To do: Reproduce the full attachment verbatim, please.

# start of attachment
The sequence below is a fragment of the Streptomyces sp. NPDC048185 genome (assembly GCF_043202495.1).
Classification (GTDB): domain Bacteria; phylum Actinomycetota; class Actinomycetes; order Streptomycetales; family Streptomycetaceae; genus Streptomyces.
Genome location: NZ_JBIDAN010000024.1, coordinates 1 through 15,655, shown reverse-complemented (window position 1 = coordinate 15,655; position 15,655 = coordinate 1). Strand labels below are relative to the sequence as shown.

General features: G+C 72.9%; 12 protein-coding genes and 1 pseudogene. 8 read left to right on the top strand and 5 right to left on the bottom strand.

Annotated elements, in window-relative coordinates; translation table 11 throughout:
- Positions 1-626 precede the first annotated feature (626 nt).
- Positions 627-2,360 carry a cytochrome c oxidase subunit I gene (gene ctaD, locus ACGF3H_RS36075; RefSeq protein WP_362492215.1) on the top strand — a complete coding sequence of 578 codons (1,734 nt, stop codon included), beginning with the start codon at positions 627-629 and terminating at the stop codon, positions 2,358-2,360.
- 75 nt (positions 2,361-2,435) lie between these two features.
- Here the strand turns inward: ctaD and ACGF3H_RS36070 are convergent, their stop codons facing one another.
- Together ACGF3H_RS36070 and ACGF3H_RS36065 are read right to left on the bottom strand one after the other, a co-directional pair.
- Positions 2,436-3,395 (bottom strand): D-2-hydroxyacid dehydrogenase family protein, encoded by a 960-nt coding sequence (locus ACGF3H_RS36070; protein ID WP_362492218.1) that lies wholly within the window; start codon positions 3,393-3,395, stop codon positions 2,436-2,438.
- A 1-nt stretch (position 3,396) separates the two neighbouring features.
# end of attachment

The sequence below is a fragment of the Streptomyces sp. NPDC048185 genome (assembly GCF_043202495.1).
Classification (GTDB): domain Bacteria; phylum Actinomycetota; class Actinomycetes; order Streptomycetales; family Streptomycetaceae; genus Streptomyces.
Genome location: NZ_JBIDAN010000024.1, coordinates 1 through 15,655, shown reverse-complemented (window position 1 = coordinate 15,655; position 15,655 = coordinate 1). Strand labels below are relative to the sequence as shown.

General features: G+C 72.9%; 12 protein-coding genes and 1 pseudogene. 8 read left to right on the top strand and 5 right to left on the bottom strand.

Annotated elements, in window-relative coordinates; translation table 11 throughout:
- Positions 1-626 precede the first annotated feature (626 nt).
- Positions 627-2,360 carry a cytochrome c oxidase subunit I gene (gene ctaD, locus ACGF3H_RS36075; RefSeq protein WP_362492215.1) on the top strand — a complete coding sequence of 578 codons (1,734 nt, stop codon included), beginning with the start codon at positions 627-629 and terminating at the stop codon, positions 2,358-2,360.
- 75 nt (positions 2,361-2,435) lie between these two features.
- Here the strand turns inward: ctaD and ACGF3H_RS36070 are convergent, their stop codons facing one another.
- Together ACGF3H_RS36070 and ACGF3H_RS36065 are read right to left on the bottom strand one after the other, a co-directional pair.
- Positions 2,436-3,395 (bottom strand): D-2-hydroxyacid dehydrogenase family protein, encoded by a 960-nt coding sequence (locus ACGF3H_RS36070; protein ID WP_362492218.1) that lies wholly within the window; start codon positions 3,393-3,395, stop codon positions 2,436-2,438.
- A 1-nt stretch (position 3,396) separates the two neighbouring features.